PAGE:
Tuesday, May 11, 2010

Kashu-do (歌手道): Of Walking Through Storms and Volcanic Clouds

I wrote to a student recently and on my Facebook page that "Singing costs the singer, but must not be a burden!" I cannot imagine that any singer who makes a career of it could survive in today's music business without a philosophical ideology.  The precarious life that artists in general live (and particularly aspiring opera singers) offers such challenges as to make anyone wonder why we do this. Indeed some might even think we have lost our ability to reason, and have commented along those lines on this blog.

Not every singer in doing this for the same reason. Some opera singers hope to become famous. Others dream of money and believe their voices to be a means of accessing wealth. Some see it as simply a job, and some see it as a large part of their destiny. For each singer the relationship to the art is different.  I am of course particularly interested in those singers who understand this to be a crucial part of their existence and have embarked on a journey that is sometimes difficult and uncertain. Those are the singers I teach.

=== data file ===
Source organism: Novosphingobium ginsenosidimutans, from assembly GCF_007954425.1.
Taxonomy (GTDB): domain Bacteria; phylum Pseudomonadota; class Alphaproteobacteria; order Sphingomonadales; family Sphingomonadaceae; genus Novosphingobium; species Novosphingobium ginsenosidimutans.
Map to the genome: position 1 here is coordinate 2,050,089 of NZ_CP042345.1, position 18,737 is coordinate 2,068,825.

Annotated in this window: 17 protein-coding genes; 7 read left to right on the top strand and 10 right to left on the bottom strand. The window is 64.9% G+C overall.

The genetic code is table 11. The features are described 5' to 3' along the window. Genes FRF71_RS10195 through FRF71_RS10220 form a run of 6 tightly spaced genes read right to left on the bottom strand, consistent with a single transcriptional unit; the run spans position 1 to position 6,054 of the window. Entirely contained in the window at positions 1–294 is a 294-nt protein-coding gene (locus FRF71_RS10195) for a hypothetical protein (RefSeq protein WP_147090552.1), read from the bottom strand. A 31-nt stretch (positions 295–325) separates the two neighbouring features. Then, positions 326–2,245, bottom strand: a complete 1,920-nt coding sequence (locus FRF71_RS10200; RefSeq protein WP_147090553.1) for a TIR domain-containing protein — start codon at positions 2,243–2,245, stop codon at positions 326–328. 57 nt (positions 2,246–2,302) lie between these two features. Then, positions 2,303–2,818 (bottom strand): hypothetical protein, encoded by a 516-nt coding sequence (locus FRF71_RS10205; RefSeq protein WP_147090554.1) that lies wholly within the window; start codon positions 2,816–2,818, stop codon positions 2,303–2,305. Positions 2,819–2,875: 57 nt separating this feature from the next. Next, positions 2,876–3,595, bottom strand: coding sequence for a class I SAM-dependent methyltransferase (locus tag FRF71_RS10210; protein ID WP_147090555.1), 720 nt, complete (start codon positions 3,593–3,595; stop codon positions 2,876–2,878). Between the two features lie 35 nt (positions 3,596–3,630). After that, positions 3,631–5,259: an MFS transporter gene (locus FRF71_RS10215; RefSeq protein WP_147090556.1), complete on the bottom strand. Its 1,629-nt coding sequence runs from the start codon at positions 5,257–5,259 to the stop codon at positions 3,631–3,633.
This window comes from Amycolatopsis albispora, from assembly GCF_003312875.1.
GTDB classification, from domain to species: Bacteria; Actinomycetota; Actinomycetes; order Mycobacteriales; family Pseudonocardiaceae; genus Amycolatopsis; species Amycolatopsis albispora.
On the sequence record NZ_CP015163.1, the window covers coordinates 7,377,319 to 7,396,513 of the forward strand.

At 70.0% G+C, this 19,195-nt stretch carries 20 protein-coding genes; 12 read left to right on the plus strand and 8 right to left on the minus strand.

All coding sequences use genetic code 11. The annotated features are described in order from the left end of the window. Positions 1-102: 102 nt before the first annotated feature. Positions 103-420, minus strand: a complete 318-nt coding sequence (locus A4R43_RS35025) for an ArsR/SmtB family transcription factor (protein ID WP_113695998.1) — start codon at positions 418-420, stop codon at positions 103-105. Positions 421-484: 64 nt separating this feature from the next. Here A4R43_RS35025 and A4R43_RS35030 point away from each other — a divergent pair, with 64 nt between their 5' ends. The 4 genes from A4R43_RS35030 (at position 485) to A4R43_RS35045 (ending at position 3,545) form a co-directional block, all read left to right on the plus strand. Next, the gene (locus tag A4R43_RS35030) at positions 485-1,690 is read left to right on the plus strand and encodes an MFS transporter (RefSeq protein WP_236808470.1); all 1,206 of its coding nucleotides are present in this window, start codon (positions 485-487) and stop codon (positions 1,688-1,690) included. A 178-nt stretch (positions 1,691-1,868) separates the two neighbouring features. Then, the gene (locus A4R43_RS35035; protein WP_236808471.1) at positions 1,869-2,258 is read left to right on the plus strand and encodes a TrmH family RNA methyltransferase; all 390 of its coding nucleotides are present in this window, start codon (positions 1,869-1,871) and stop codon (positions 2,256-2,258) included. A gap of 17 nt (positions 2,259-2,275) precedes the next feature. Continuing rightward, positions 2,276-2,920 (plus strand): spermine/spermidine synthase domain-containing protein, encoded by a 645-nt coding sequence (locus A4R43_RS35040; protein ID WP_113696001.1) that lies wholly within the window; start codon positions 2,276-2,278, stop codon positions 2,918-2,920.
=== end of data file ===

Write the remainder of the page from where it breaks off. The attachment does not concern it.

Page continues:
May brought with it questions and concerns:  Singers who are amazingly talented who wonder if they will get a job because they are too old or they have vocal issues to work out still or others who have made a Fach change and are hoping they will see the completion of that part of their journey. Some of us have had to deal with the Icelandic volcano and have our travel schedule altered and that means more complication when it comes to international travel.  I am also in the middle of two productions (directing Barber's A Hand of Bridge and jumping in to sing Frank in Fledermaus for a very talented young director).